There are many online sources of Medieval Period Patterns. Simply ‘Googling’ “Medieval Clothing Patterns”, gives you access to what seems like an infinite amount of options. Check out the ‘Images’ instead of ‘Web’ results of your search. This will let you see the images which will link you to the website it originated from. As you will have seen on the ‘Pattern Page’ of this Website, there are many Patterns available at your local Fabric Store. Most of these are easy to assemble designs that transform well into authentic looking Garments with the correct choice of Colours and Fabrics. Remember when looking for a Pattern, that they come in different sizes.
If you do decide to make your own Outfit it’s always handy to have someone you can turn to for advice. I am available to assist with any issues you may be having regarding your Medieval Garments. If you need help with anything you can email me via the ‘Contact Us’ page here or Private Message me on Facebook.
|Posted on 10 September, 2012 at 21:46||comments (21)|
Period Pattern No 16
Tunics have been worn throughout Europe since earliest recorded history. Depending on the location and which century, the garment had many different names and variations but to keep this as brief as possible I will refer to them all as ‘Tunics’.
The practicality of this garment, combined with ease of construction and utilisation of precious fabric or furs, made it extremely popular by the 1st Century A.D. The basic rectangular shapes were used to create a garment that would range from hip to ankle length for men and ankle to floor length for women. Tunics were designed to be pulled on over the head and sleeves were mostly long, both loose and fitted although some had no sleeves at all. They can be worn loose or belted and men usually wore short Tunics over breeches.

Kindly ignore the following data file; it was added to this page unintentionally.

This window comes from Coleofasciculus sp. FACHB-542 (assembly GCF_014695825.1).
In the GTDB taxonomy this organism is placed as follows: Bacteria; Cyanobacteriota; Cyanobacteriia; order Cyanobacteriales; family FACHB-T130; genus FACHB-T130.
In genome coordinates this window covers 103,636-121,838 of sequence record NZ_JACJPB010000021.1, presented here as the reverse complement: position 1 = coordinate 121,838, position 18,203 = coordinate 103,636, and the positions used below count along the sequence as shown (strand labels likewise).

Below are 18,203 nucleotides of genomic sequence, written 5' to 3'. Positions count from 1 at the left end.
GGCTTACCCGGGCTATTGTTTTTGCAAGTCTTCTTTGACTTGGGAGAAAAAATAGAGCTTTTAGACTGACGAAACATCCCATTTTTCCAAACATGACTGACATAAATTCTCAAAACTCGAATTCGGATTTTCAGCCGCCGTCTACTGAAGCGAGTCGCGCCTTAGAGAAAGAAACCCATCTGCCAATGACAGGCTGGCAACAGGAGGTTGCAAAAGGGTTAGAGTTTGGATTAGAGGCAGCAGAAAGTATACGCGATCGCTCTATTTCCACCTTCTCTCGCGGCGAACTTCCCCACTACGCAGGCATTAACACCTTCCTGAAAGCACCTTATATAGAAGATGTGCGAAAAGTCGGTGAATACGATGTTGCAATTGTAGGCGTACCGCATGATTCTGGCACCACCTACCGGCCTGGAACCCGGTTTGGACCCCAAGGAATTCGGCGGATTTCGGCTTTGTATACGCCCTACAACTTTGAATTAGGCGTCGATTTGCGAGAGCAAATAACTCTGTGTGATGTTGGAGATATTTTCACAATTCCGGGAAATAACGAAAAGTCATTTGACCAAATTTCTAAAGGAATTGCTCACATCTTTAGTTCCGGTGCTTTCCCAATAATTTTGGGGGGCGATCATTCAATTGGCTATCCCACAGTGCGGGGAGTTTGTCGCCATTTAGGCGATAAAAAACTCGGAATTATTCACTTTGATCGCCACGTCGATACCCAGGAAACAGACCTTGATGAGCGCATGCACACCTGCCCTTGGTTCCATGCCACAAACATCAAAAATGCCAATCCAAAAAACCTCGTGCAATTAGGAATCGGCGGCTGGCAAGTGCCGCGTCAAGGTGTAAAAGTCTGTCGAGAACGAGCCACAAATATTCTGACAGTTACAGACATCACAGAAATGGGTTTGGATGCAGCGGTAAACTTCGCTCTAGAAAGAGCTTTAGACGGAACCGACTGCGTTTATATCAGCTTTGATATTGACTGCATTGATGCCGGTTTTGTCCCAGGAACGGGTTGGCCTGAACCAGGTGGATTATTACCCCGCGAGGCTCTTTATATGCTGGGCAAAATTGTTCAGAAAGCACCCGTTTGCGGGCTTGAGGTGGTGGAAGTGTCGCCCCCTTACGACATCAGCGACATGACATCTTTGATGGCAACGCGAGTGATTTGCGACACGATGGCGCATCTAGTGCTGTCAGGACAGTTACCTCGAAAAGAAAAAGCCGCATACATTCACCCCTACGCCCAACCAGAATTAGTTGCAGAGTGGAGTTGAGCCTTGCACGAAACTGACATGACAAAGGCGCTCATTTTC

Children were dressed in the same fashion as adults and there were, usually, only minor variances in the cut of those worn by the different classes of society.
Younger or less distinguished men wore shorter Tunics than older or higher ranked men, while women who performed manual labour might wear Tunics shorter than women more wealthy.
The main difference between garments within a particular culture was in the quality of the fabric and trimmings used in creating the garment.
Colours also played a role in class rank with the poor folk using black, rust, a variation of brown and certain blues while the wealthy could afford the expensive clothing dyes such as red and purple. The higher the quality of fur would also set class distinctions as did the trimmings.
Trimmings were anything from the simple use of another coloured fabric, cord, ribbon, to exquisite embroidery including metallic threads, jewels and pearls. Trimmings were usually limited to the neckline, hemline and sleeves and depended on wealth, taste and whichever fashion was prevailing of the particular period or culture.
The versatility of, combined with the endless variations that can be created from this Pattern makes the Tunic a definite ‘must have’ in any Medieval Wardrobe, Male, Female or Child.